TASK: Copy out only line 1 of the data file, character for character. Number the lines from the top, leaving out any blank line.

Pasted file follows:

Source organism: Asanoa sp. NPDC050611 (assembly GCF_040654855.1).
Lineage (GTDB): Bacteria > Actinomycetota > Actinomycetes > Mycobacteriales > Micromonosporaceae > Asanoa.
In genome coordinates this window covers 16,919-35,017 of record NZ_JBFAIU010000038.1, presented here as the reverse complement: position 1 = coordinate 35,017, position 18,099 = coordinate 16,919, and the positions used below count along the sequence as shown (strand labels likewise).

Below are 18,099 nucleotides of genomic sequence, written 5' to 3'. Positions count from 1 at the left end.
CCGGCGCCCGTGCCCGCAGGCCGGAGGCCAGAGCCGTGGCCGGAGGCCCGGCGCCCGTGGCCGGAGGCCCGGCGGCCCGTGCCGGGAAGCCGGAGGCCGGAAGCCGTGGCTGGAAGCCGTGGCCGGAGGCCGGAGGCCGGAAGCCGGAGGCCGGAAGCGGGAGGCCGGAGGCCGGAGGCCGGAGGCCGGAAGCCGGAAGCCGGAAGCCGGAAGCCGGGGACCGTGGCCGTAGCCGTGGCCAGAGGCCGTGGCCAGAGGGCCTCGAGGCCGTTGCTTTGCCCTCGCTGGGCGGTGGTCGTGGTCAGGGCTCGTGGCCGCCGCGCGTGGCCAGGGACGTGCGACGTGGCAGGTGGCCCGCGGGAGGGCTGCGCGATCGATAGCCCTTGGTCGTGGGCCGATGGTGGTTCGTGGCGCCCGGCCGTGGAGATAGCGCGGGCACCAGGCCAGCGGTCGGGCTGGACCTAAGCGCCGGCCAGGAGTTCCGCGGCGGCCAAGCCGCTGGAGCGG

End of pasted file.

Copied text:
Source organism: Asanoa sp. NPDC050611 (assembly GCF_040654855.1).